You have questions, I have answers
By Steve Wallace, Times Colonist, May 10th 2013
Dave M. asked for clarification of lane position, as it pertains to the avoidance of the oil slick that often appears down the centre of a highway lane.
Drivers should ride slightly right in such a lane. This will put the right tire of the car closer to the road shoulder, which is the best escape area to avoid a crash. The left tire should be placed slightly to the left of the oil slick, providing an additional space cushion from oncoming vehicles, especially on a two-lane road.
Art W. wanted to know who had the right-of-way when two vehicles approach one another on a narrow two-way residential street. There is no hard and fast rule. The usual convention is to allow the vehicle with the fewest parked cars on their side of the road to proceed. If there are driveway breaks in cramped quarters, drivers will often hide in these spaces and politely allow others to get by.
Kerri wants to know the appropriate spacing between vehicles when stopped or in slow-moving traffic. Drivers should be able to see the tires of the vehicle in front of you. This gives a good space to get around anyone who stalls in front of you. It also allows for time to hit the horn if the driver in front begins to back toward you. It also creates the necessary space to protect the front of your car if you are ever rear-ended.
Most drivers were taught the two-second rule of following distance. Because of mini-cars, scooters, and other much smaller vehicles on the road today, it is best to expand the timing to at least three seconds of following distance in today’s traffic.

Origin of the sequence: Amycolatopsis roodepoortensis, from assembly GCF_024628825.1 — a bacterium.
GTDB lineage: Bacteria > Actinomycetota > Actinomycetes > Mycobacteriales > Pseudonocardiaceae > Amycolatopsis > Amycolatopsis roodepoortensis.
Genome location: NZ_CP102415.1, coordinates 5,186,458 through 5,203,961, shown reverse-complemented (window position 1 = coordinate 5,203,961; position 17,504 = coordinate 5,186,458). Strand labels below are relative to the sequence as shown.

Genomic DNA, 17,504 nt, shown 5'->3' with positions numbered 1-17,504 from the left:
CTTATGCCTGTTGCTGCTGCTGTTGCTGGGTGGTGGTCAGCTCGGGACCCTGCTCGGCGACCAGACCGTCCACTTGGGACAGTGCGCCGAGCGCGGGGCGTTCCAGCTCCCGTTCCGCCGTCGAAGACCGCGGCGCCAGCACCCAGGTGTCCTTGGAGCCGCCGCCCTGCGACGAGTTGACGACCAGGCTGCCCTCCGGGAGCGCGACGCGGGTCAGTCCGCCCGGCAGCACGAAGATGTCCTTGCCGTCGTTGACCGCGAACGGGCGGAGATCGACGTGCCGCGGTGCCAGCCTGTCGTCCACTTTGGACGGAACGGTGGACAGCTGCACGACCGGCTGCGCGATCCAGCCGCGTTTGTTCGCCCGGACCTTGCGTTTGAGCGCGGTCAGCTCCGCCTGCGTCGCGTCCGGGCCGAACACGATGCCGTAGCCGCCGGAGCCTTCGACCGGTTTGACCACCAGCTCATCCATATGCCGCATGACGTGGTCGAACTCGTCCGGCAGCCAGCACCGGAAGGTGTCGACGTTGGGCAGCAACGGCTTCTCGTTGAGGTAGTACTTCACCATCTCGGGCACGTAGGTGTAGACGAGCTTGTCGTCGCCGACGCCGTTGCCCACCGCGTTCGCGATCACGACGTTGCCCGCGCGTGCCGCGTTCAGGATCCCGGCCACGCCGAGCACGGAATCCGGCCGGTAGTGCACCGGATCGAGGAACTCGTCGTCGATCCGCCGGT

Linda D. wrote me a note confirming that she had a great time doing her daily commute without using the brakes as often as usual. Linda noticed more because she was forced to look further ahead while downshifting, and found herself timing traffic lights. Pedestrians and cyclists got her immediate attention and she could prepare well in advance for perceived and potential traffic conflicts.
Garry wanted to know if we have all gone “bonkers.” He had no idea what to do when attempting a left turn onto a one-way street from a solid red light, as a skateboarder pulled in front of him attempting the same manoeuvre. I am still researching this one! Bonkers does indeed seem an appropriate exclamation.
John P. had two queries. He wanted to know if it was proper to proceed through a pedestrian-controlled solid red light at a crosswalk once the pedestrians had cleared the roadway. It is not legal to go through until the light is green, flashing or otherwise. There is one isolated exception to this rule. If there are no side intersecting roads, then a driver is free to go through the red light after the pedestrians have crossed the street. This is a very obscure traffic law. I never recommend doing it. It just feels wrong despite its legality. Most police, driving instructors, examiners, traffic engineers, pedestrians and the general driving public are unaware of this seemingly contradictory anomaly.
John also wanted to know if it was legal to make a left turn from a designated left-turn lane governed by a separate solid red traffic light. It is not. The manoeuvre is legal from a standard traffic light, with or without a separate left turn lane.
Keep the questions coming, and I will do my best to answer each and every one.
Steve Wallace is the owner of Joan Wallace Driving School on Vancouver Island and in the Central Interior of B.C. He is the former Western Canadian vice-president of the Driving Schools Association of the Americas.